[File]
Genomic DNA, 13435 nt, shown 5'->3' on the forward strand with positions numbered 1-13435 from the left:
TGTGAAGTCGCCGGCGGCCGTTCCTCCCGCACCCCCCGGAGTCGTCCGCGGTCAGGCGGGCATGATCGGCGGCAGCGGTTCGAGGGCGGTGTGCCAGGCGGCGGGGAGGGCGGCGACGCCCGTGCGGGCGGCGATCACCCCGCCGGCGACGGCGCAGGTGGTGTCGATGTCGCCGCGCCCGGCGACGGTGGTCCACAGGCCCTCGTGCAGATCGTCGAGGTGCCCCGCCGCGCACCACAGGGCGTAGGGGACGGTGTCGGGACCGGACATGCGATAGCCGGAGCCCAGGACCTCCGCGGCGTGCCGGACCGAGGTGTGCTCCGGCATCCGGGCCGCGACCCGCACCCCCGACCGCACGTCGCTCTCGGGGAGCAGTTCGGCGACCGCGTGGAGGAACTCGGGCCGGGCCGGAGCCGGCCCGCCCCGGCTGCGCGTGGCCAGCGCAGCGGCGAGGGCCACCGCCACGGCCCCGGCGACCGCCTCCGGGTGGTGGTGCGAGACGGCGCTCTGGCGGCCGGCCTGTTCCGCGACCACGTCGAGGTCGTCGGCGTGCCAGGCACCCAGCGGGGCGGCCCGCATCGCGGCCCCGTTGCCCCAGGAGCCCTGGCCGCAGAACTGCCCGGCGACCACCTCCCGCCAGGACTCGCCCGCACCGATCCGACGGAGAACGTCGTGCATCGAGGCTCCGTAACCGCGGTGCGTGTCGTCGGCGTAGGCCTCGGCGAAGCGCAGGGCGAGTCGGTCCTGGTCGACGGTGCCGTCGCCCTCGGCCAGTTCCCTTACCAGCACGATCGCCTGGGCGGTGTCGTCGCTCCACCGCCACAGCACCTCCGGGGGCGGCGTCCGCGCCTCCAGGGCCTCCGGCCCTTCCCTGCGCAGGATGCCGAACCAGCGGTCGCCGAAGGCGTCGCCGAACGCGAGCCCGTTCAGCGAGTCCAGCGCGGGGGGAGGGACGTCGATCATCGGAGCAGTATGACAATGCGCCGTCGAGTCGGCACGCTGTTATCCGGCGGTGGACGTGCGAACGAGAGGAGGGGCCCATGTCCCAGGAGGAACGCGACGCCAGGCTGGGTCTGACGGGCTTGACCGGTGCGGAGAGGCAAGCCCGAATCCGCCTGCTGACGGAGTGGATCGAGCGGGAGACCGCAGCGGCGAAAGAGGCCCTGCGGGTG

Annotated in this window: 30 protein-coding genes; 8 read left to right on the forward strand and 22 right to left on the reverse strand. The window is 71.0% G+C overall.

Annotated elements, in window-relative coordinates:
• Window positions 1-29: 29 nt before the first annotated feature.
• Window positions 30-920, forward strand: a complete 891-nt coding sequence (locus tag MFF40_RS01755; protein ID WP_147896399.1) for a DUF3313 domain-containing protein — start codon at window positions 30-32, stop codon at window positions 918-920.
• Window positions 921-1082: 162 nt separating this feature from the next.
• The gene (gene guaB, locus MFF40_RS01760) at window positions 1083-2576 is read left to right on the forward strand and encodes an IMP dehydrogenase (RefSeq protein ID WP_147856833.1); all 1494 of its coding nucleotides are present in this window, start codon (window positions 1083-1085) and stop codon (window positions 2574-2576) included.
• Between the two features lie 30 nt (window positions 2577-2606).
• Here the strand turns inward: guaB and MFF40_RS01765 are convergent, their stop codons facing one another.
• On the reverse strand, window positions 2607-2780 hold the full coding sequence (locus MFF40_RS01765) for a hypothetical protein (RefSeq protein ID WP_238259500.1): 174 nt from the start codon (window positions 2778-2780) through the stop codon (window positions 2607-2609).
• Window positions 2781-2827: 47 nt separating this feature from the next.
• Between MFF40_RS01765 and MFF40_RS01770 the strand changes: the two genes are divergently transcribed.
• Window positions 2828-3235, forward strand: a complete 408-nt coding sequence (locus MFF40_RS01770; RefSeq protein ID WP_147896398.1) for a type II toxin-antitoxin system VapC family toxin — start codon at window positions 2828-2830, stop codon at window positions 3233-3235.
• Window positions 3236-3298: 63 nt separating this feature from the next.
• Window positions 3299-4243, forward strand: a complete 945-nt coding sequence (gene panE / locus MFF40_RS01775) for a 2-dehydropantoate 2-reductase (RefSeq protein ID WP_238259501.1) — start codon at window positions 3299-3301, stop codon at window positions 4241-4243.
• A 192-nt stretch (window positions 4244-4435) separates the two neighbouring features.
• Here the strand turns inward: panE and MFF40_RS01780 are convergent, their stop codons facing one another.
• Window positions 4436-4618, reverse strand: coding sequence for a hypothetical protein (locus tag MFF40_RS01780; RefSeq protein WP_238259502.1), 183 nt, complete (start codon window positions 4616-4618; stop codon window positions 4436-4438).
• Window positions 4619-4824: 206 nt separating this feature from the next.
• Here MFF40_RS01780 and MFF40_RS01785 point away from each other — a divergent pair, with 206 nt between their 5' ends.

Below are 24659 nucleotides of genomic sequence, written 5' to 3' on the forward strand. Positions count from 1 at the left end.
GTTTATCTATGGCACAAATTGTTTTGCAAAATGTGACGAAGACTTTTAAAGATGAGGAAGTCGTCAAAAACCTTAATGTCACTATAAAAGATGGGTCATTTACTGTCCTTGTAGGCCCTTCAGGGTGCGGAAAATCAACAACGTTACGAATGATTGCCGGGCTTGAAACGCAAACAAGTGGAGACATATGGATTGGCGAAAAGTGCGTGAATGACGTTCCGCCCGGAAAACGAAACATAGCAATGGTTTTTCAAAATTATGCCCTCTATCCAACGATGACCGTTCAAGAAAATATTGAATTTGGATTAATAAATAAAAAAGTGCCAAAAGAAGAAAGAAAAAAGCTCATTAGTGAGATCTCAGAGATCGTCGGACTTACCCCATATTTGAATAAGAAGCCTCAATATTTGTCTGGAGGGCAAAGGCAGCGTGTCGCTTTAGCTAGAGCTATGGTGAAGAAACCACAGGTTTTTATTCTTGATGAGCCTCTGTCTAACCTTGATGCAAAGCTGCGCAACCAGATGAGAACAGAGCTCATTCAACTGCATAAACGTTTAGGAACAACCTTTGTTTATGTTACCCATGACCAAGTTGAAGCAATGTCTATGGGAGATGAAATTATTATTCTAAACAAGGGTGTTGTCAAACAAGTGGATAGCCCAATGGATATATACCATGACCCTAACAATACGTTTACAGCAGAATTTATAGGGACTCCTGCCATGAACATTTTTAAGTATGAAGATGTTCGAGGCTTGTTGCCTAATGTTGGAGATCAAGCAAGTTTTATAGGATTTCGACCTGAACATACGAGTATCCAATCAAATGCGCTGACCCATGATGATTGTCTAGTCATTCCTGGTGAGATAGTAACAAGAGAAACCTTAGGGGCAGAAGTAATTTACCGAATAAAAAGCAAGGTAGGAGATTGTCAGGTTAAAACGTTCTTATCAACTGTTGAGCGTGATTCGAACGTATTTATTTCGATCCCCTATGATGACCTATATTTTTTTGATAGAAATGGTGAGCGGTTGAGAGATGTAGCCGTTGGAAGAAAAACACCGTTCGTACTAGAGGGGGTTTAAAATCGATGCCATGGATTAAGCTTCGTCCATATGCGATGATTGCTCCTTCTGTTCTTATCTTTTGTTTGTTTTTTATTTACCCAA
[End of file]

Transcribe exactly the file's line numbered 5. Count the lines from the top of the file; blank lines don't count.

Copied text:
• Window positions 1-29: 29 nt before the first annotated feature.